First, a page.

see skin-associated lymphoid tissue.
autoimmune skin disease
skin biopsy
removal of a small section of skin for histopathological examination. See also keyes punch.
skin cancer
include squamous cell carcinoma, papilloma and fibropapilloma, intracutaneous cornifying epithelioma (keratoacanthoma), basal cell tumors and tumors of the adnexa, perianal gland and hair follicles.
congenital absence of skin
see epitheliogenesis imperfecta.
skin depigmentation
skin emphysema
see subcutaneous emphysema.
skin fold thickness
a measure of obesity in humans but not a valid indicator in dogs or cats as the skin lifts off the subcutaneous tissue.
skin fungal infection
skin gangrene
death of tissue and usually involves dermis, epidermis and subcutaneous tissue, e.g. severe saddle galls, heat burns, chemical burns, Claviceps purpurea poisoning. The affected area is cold and bluish in color. This changes to black and the area begins to lift at the edges and to dry out.
skin inflammation
skin leukosis
occurs in marek's disease. Called also cutaneous lymphosarcoma.
skin-maggot fly
see cordylobiaanthropophaga.
skin memory
skin receptor
cutaneous sensory endorgans.
skin resiliency test
see skin tenting test (below).
skin tag
see fibrovascular papilloma.
skin tension lines
see tension line.
skin tenting test
a fold of skin is picked up and then quickly let go. The amount that it will stretch is an indication of its extensibility. The speed with which it returns to a normal position is determined by the degree of hydration of the skin and subcutaneous tissue and the amount of fat in the subcutaneous tissue, e.g. in an animal that is 10 to 12% dehydrated the skin fold will not disappear until 20 to 45 seconds have elapsed.
Enlarge picture
Tenting of the skin in a dehydrated cow. By permission from Blowey RW, Weaver AD, Diseases and Disorders of Cattle, Mosby, 1997
skin test
application or intradermal injection of a substance to the skin to test the body's reaction to it. Such a test detects an animal's sensitivity to such allergens as dust and pollen, or to preparations of microorganisms believed to be the cause of a disorder.
There are several types of skin tests, including the patch test, the scratch test, and the intradermal test.
skin wool
scoured wool from a fellmonger.

Patient discussion about skin

Q. What are the causes of viral blisters on the skin? For a few months now I've been having these hard viral blisters on my fingers. The only way to get rid of them is with freezed carbon. It does go away with that treatment- after a few weeks but then a new one appears. How can I prevent it from "attacking" again??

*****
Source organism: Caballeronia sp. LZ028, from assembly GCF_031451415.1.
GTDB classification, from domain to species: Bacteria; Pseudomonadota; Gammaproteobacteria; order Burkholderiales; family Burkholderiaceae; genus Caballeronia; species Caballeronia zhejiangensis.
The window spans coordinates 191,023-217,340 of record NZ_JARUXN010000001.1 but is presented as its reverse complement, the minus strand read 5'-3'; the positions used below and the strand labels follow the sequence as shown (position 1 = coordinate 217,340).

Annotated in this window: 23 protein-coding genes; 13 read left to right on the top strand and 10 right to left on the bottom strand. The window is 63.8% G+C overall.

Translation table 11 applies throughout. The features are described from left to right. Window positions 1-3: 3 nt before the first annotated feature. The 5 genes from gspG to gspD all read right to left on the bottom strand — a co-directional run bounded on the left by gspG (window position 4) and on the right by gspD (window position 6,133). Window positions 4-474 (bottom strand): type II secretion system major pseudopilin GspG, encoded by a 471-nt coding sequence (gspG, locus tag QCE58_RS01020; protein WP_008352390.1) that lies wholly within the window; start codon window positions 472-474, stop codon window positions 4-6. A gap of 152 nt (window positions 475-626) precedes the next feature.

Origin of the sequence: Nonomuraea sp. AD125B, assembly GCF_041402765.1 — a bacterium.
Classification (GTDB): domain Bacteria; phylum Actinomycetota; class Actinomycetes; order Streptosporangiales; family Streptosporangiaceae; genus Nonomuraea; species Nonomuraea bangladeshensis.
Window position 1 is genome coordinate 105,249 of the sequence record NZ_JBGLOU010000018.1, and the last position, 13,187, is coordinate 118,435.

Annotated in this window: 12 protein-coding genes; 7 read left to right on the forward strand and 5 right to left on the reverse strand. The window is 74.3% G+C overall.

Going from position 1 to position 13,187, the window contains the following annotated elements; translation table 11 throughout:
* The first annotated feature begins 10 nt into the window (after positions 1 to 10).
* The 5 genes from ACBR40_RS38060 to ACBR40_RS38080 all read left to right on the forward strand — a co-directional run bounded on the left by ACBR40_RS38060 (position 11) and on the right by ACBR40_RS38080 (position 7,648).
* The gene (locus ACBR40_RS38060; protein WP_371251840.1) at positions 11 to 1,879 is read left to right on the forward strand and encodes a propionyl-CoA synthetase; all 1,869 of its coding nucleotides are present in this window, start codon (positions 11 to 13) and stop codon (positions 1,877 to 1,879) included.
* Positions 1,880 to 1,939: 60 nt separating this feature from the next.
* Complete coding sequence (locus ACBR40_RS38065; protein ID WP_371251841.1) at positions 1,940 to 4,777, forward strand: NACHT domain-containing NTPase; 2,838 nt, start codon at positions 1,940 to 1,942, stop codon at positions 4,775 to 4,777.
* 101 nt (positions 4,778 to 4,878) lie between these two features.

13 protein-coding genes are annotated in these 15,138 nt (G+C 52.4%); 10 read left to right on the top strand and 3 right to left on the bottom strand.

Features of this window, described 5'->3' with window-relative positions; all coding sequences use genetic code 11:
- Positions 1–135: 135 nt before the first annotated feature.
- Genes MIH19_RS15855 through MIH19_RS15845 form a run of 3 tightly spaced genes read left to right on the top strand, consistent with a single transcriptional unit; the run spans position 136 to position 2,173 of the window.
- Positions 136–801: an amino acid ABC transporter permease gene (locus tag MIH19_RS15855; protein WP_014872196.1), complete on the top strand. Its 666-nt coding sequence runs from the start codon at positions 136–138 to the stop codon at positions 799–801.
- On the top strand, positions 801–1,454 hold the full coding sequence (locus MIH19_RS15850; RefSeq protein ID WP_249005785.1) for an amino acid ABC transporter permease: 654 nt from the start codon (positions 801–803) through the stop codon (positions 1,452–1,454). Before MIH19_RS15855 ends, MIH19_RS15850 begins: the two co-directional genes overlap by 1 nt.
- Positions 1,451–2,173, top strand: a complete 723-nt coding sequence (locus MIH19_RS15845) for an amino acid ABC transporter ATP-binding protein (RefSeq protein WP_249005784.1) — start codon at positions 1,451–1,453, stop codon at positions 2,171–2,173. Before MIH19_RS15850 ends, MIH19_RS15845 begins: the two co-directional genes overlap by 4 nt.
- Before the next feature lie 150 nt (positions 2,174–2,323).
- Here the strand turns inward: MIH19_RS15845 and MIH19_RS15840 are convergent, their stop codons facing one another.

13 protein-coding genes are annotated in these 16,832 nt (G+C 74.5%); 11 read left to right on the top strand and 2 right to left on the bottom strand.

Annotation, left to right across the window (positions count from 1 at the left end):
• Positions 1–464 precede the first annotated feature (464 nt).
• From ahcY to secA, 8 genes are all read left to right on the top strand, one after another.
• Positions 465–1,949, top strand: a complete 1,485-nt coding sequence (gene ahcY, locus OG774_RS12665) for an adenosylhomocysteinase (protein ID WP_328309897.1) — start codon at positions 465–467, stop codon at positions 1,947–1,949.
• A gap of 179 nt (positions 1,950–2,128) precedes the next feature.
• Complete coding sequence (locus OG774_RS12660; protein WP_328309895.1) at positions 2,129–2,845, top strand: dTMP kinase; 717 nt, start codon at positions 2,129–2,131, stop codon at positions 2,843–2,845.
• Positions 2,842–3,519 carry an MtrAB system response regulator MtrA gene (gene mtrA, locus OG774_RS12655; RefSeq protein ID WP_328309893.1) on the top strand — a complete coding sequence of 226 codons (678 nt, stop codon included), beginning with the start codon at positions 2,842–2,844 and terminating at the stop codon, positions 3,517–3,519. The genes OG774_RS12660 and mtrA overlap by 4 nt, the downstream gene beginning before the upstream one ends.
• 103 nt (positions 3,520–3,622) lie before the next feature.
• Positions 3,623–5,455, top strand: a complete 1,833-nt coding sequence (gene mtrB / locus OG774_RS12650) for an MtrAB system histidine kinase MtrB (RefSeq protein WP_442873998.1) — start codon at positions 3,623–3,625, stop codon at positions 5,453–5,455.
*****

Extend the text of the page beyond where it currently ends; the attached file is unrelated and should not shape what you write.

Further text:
A. These viral blisters you are describing are caused by HPV (papilloma virus), and are very hard to get rid of without treatment with freezed carbon. Many of us have the virus but not everyone gets the actual infection. There is not a proved way of preventing from it to happen again after treatment, unfortunately..

Q. anyone knows how to stop hard skin on the feet from becoming cracked??? during summer my feet got lots of hard skin and in the heel area the skin actually got cracked kinda deep. it hurts now and the cracks are starting to get infected I guess... do u guys know how to solve this?? I know there are some creams for that but I thought maybe now it's too late for that and I need something stronger?

A. There are good creams for moisterizing the skin of your feet on a daily basis, however now that you feel they might be infected you should see a dermatologist for some better treatment.

Q. How can you know if a mole is a skin cancer or not? I'm only 15, but I’ve had this small thing on my right shoulder for a reeeeaaaally long time. It's the same color as my skin. It’s smaller than the head of a pencil eraser, perfectly round, and its smooth. I've never worried about it seriously, until about a week ago, when I read an article in a magazine about skin cancer. Even then I wouldn't have worried about it, because It didn't really match any of the symptoms, except one. It did bleed once about 2 1/2 years ago. And it said bleeding was a big sign I don't know, what do you think? And please try and say something other than," go have it checked out". Because I currently have no insurance. Thanks :]

A. If I’m not mistaken- there are clinics that do free checkups for skin cancer. I know that in my town there are couple. Here is a link I got when I googled “do free checks for skin cancer”:
look for one near your home.

More discussions about skin